The Chicago White Sox went to the World Series in 1959 for the first time in 40 years and lost to the Los Angeles Dodgers in six games. Owner Bill Veeck decided there was a need for more punch in the Sox lineup and made two major trades:

He brought back outfielder Minnie Minoso to Chicago by sending Norm Cash, Bubba Phillips and John Romano to Cleveland on Dec. 6, 1959. He acquired Roy Sievers from Washington for Don Mincher, Earl Battey and $150,000 cash on April 4, 1960.

Romano and Battey were both 25-year-old catchers at the start of the 1960 season. Sherm Lollar, the longtime catcher with Chicago, was 35 and now without two backups entering the prime of their careers.

Dwight Eisenhower had his last Presidential Opener on April 18, 1960, with the new catcher, Battey, homering and driving in four runs, and Camilo Pascual striking out 15 in a Senators 10-1 victory over Boston. Romano took over as the No. 1 catcher in Cleveland that summer.

Romano and Battey, representing the Twins, were both American League All-Stars in 1962. Romano made two of those teams and Battey four with the Twins.

This was true in 1960: If you have a pair of catchers who can receive, can hit and are major league-ready, do not trade both of them.

And this was true 50 years later: If you have a young catcher who can receive, hit and is major league-ready, do not trade him, no matter how strong is a front office’s faith in its No. 1 catcher.

July 29, 2010 … a day that can reside in infamy as a starting point for this miserable decade of how the Twins baseball.

On that day, the Twins surrendered Wilson Ramos, about to turn 23, for what at best was a modest upgrade of Matt Capps over Jon Rauch as the closer.

The Twins were a game out of first in the AL Central when the trade was made, wound up moving to as much as 12 games in front of the division, and eased into another playoff date with New York.

Result: Yankees, three wins to none.

Admittedly, the Ramos trade has been beaten to death in the media and by disgruntled Twins followers. And the defenders always will point out that Ramos had half of his six seasons in Washington waylaid by significant injuries.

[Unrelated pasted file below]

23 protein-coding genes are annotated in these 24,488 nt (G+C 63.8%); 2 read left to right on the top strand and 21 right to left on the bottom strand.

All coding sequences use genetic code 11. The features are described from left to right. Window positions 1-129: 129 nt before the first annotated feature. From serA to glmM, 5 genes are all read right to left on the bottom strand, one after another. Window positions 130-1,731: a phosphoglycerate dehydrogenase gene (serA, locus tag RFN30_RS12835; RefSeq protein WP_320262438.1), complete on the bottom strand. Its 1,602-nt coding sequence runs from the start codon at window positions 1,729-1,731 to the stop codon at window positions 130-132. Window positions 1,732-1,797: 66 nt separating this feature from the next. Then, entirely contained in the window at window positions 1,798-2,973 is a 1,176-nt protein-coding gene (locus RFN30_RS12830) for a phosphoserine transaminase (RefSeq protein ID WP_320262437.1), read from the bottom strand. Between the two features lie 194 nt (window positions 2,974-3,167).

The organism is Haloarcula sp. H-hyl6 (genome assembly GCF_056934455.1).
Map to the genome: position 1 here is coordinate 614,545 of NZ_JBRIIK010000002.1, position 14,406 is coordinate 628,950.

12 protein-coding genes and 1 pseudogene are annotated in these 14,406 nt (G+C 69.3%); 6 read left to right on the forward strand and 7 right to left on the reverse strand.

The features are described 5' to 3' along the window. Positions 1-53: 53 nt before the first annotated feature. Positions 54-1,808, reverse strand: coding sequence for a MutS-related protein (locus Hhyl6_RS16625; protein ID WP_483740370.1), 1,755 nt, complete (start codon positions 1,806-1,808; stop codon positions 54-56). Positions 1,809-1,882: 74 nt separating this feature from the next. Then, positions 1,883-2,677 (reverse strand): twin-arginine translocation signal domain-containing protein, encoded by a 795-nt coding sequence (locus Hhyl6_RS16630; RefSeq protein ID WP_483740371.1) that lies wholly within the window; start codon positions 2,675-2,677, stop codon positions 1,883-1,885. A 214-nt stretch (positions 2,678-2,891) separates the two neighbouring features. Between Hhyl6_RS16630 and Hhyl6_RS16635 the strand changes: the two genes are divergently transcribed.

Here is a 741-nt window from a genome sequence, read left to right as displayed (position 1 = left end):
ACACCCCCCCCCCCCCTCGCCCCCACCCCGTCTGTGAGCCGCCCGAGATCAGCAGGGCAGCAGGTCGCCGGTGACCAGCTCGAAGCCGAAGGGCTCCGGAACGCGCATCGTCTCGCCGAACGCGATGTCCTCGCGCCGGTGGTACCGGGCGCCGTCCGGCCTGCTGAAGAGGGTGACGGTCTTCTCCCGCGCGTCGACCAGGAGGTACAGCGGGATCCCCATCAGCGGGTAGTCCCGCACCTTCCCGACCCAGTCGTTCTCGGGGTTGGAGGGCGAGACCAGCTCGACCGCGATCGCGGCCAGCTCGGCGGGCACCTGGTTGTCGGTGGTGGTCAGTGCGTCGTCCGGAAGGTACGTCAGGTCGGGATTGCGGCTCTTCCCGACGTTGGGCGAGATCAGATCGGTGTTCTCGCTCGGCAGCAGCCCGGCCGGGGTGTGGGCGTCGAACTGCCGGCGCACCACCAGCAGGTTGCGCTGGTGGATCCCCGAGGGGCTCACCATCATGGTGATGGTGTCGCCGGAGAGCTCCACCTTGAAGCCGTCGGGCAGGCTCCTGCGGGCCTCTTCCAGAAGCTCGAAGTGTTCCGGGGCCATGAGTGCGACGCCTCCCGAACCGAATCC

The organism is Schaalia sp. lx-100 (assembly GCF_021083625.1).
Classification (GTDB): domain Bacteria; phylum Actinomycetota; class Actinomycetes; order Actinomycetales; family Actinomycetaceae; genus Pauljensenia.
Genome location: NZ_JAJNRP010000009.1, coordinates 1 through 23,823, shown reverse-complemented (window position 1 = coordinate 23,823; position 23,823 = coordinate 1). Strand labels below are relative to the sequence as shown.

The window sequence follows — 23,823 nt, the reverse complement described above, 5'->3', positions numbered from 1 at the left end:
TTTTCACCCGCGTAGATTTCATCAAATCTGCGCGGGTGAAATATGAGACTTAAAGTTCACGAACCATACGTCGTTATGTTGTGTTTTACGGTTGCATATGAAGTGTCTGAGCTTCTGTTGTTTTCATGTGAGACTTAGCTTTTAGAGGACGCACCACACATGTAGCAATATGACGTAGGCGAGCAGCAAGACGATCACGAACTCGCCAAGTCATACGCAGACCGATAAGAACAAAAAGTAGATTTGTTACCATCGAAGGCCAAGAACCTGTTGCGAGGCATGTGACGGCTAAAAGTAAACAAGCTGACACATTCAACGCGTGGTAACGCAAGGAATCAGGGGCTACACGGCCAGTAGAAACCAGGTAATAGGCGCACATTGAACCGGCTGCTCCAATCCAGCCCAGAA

True enough, but there’s also this theory:

This decade’s plummet that started in 2011 with injuries to Joe Mauer and others would not have been so severe with Ramos as Joe’s replacement. The Twins would have been in the wild-card game with Ramos as the catcher in 2015. The Twins would not have become the worst team in franchise history with Ramos as the catcher in 2016.

And the Twins would not be as deeply into the current mess if Ramos were the catcher.

Ramos is a free agent-to-be and presumably available. Someone asked recently if the Twins should trade for him.

Answer: It’s too late — as in, too late to do anything to rescue this putrid season, and too late for Ramos, 31 next month and wearing the tear of a veteran catcher, to be considered a several-season fix for the huge catching hole that exists in the Twins organization.

Through Twins history, the good runs — starting with Battey in the 1960s, ending with A.J. Pierzynski and Mauer from 2001-10 — have included catchers who could receive and could hit. And the bad runs generally have had a void of such catchers.

The void rarely has been more obvious than right now:

Jason Castro was batting .143 when injured. Bobby Wilson, 35 and signed to be a fill-in at best, is getting much of the duty — even though he’s 1-for-37 since his second at-bat on June 7.

Why is Wilson catching so much? Why not Mitch Garver?

Garver is not an adequate receiver. Nobody is expressing it, but it’s obvious the pitchers want to throw to Wilson and not Garver.

Take my word on this: There is no group that makes more excuses than starting pitchers, and now they have K Zones to blame umpires and pitch-framing analysis to blame catchers to support their complaints.

The Twins don’t have a catcher in the minors who can both hit and receive to big-league standards. They have Brian Navarreto, an outstanding receiver who can’t hit, at Class AA. They have Ben Rortvedt, a 20-year-old just reaching high-A at Fort Myers, who could arrive in three, four years.

The Twins need a team to trade them a 25-year-old Earl Battey this offseason. Or even better, they need a team to trade them a 22-year-old Wilson Ramos at the end of this month.

I wouldn’t hold my breath for either.